UNC startup tests e-gaming prototype aimed at promoting youth fitness


Carolina Saunders, 7th grade head of Student U, enjoys a healthy cup of frozen yogurt with one of her students. 

DURHAM, NC—Three teams of middle school students are helping a new company out of UNC Chapel Hill called Sqord test a device that will become part of the company’s e-gaming system designed to encourage kids to be more physically active.

The students, all participants in Student U, a Durham-based community effort to help students reach their academic potential, wore electronic devices similar to wristwatches from June 27 to July 8. The devices, provided by Texas Instruments, tracked each wearer’s activity level and used Sqord-developed software to record daily activity levels on a website. The system is designed to encourage kids to be more active through fun competitions and the awarding of points and prizes.

The three groups of 11 and 12 year-olds wore the electronic devices for the first week while participating in Student U on the campus of Durham Academy. For the second week, they were allowed to wear the devices home so that after school activity levels could be tracked. The test period culminated at noon on Friday, July 8, when the group with the highest overall activity level won a healthy “dessert party” catered by Durham’s Local Yogurt .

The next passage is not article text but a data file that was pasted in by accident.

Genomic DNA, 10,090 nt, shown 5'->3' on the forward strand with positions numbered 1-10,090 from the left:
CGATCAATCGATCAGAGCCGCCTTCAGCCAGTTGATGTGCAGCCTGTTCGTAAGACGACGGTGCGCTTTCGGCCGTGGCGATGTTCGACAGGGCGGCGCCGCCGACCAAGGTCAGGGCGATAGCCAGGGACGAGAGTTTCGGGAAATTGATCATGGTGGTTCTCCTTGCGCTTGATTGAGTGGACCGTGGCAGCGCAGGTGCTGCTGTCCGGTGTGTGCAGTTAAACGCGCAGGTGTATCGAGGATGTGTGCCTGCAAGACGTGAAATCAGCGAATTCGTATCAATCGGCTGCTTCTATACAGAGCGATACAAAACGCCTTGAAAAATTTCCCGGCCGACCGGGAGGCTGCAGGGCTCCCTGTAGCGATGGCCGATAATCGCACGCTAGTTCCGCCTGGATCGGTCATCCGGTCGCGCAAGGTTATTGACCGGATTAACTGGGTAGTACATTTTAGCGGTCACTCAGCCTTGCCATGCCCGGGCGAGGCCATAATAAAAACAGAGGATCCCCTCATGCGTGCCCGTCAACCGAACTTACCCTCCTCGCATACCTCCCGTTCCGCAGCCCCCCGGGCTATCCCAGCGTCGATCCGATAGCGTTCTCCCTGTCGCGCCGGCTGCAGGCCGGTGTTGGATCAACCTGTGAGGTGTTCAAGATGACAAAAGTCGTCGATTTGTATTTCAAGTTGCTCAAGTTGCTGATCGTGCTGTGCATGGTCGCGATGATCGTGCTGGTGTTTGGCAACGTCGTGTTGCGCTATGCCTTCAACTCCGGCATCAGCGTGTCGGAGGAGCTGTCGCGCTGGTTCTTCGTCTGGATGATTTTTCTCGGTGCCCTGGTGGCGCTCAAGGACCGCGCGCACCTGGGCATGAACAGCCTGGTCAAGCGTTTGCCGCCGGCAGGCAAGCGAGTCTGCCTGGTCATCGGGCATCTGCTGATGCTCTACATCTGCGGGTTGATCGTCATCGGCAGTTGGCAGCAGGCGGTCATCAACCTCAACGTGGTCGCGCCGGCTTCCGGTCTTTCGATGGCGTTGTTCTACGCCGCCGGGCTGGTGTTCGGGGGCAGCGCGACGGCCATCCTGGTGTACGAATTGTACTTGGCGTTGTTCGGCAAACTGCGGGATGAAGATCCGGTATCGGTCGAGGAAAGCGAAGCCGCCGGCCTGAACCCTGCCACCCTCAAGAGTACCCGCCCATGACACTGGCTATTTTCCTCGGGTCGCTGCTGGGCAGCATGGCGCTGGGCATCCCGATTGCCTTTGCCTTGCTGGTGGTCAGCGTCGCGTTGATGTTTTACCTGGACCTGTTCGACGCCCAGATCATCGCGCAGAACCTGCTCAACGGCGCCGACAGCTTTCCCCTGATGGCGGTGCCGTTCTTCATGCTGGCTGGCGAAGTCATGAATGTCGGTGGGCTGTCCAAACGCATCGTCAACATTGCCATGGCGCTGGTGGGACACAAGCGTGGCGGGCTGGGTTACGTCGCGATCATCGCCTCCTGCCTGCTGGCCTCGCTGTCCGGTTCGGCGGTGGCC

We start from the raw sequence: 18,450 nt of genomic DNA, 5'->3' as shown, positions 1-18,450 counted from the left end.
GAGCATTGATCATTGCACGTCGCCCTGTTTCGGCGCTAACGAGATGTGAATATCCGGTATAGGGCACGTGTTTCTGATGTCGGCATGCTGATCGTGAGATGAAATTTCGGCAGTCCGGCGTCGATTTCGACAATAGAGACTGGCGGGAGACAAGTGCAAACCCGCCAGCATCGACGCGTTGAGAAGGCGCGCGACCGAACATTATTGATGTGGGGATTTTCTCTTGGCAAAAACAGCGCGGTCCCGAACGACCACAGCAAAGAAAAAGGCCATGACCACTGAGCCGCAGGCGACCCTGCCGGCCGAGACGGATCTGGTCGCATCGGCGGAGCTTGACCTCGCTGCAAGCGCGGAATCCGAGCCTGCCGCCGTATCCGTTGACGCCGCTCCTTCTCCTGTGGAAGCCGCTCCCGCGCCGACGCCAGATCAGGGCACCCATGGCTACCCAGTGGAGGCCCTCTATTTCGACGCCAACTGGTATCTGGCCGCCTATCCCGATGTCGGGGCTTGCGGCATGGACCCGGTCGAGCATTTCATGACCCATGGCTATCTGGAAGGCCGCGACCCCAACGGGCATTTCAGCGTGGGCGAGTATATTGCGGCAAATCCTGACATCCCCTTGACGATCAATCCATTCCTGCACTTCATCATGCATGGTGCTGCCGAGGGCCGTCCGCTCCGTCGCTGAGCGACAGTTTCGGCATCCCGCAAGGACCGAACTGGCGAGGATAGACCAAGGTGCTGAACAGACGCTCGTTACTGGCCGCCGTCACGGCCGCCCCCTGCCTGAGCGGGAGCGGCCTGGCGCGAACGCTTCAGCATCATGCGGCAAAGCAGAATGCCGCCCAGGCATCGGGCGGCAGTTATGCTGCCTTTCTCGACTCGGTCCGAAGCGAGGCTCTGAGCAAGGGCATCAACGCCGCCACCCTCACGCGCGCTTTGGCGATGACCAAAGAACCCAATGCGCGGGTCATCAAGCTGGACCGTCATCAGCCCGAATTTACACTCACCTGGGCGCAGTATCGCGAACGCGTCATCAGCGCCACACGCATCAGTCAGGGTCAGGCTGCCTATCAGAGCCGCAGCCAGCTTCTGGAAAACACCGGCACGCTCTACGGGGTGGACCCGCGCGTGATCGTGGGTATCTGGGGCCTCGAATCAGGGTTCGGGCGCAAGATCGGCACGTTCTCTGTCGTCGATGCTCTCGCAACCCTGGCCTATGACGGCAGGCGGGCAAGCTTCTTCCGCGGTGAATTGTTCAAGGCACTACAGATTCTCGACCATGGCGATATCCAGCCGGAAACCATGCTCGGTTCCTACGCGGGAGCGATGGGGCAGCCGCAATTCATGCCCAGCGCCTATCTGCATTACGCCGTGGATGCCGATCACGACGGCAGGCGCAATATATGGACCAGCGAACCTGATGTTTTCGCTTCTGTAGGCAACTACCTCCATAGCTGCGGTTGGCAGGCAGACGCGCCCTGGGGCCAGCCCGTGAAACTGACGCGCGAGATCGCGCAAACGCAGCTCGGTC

Sqord founder Coleman Greene, a recent MBA graduate of UNC’s Kenan-Flagler Business School, hopes the two weeks of testing with the Durham youths will help the company refine and debug its software and provide insights about how much competitions, rewards and online diaries can help to change kids’ behaviors in positive ways.

“This is a way for us to work on getting our product ready for the market and to learn about what motivates kids to change their behavior,” said Greene. “We want our system to promote long-term increases in activity levels that will make kids healthier overall.”

Sqord is one of six new companies from UNC Chapel Hill that participates in this year’s Carolina Launch Pad. Started in 2009 by RENCI, the UNC Office of Technology Development and UNC’s Kenan-Flagler Business School, Carolina Launch Pad helps UNC students, faculty and staff turn their ideas and technical prototypes into viable technology businesses.

This initiative supports the Innovate@Carolina Roadmap, UNC’s plan to help Carolina become a world leader in launching university-born ideas for the good of society. To learn more about the roadmap, visit http://innovate.unc.edu/.